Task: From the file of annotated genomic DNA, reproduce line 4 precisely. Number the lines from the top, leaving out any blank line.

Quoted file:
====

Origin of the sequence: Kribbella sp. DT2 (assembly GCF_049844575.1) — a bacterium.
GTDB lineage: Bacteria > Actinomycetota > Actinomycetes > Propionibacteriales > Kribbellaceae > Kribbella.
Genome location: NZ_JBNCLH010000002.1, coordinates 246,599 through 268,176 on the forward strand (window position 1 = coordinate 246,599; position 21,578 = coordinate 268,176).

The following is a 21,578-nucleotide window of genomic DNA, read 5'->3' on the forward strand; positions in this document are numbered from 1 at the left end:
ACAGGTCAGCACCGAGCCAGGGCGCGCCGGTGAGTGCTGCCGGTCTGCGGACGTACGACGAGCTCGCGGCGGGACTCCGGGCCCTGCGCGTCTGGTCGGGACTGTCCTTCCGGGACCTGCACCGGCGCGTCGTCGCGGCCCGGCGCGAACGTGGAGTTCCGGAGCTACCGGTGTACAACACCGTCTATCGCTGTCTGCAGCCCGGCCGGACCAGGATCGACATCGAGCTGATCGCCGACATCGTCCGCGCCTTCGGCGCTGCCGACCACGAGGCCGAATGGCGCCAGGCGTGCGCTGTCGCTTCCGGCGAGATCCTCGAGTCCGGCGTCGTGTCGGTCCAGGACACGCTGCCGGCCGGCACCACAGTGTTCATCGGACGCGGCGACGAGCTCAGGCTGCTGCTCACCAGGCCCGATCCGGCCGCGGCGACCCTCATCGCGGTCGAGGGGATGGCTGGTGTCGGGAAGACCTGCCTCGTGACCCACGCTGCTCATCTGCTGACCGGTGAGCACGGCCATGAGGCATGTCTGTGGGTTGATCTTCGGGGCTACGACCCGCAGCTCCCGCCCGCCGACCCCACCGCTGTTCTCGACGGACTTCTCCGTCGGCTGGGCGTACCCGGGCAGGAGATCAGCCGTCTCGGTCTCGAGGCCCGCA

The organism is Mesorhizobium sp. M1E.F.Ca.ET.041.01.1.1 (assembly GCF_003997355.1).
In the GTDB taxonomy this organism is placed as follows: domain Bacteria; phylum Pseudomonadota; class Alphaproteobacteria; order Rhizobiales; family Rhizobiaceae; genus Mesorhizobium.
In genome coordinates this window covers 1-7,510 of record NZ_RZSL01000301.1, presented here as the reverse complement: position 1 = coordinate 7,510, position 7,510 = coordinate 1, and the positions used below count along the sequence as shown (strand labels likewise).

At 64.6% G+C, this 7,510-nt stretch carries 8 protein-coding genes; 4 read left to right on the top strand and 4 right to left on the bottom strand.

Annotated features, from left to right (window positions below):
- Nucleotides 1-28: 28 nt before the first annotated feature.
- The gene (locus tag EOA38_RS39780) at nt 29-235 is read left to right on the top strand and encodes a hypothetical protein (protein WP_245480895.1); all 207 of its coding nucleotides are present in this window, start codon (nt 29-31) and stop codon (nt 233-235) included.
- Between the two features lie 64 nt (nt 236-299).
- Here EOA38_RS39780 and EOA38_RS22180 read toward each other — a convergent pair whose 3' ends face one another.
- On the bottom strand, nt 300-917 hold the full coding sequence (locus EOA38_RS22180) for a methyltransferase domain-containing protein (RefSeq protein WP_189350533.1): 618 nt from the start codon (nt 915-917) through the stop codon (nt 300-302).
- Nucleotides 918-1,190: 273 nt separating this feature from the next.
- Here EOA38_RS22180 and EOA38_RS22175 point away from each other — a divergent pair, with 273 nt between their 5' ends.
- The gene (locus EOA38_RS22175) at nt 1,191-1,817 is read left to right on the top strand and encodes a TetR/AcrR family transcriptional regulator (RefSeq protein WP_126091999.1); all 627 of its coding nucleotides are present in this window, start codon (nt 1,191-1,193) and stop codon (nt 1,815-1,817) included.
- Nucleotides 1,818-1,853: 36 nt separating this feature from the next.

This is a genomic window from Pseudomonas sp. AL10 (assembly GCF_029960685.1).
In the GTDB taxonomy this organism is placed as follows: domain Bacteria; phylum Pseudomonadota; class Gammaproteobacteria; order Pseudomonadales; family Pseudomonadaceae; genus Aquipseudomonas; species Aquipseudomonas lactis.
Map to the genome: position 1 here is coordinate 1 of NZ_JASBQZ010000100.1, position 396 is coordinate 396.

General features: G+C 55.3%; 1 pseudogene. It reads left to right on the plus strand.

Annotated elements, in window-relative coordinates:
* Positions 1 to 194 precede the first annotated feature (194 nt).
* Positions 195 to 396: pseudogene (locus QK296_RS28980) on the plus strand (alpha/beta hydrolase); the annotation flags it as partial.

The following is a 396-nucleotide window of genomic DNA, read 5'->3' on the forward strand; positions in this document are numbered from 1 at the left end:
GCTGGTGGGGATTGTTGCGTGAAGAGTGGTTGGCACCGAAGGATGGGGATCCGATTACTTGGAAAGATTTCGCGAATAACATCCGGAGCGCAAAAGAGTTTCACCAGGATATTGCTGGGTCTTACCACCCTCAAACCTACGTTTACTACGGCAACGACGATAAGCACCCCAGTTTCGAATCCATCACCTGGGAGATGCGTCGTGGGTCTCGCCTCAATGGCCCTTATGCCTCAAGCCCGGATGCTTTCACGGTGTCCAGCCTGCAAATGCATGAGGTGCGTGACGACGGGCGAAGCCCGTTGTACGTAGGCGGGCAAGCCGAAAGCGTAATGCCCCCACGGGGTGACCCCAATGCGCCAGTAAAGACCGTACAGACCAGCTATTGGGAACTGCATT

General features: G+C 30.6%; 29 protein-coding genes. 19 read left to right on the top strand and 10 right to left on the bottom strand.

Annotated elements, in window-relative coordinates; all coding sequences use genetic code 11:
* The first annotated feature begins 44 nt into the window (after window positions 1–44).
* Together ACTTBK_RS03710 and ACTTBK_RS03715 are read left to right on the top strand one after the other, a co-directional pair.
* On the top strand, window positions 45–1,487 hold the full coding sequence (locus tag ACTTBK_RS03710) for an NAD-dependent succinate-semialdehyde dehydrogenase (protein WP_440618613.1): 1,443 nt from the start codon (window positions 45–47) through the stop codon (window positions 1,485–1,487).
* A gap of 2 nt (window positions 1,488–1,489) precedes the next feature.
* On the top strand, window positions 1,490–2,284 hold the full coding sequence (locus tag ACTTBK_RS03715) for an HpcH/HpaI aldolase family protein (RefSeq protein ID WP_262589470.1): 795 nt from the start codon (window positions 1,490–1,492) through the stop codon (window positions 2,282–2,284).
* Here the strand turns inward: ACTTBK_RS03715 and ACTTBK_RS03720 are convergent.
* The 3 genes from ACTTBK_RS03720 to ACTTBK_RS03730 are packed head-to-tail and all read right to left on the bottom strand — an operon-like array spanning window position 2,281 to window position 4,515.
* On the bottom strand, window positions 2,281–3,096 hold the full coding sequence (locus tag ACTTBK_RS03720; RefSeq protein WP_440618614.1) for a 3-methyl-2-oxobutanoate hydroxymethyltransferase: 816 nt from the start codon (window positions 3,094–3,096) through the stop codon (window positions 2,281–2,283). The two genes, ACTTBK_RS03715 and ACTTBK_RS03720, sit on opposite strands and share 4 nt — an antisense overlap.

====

The following is a 21,578-nucleotide window of genomic DNA, read 5'->3' on the forward strand; positions in this document are numbered from 1 at the left end: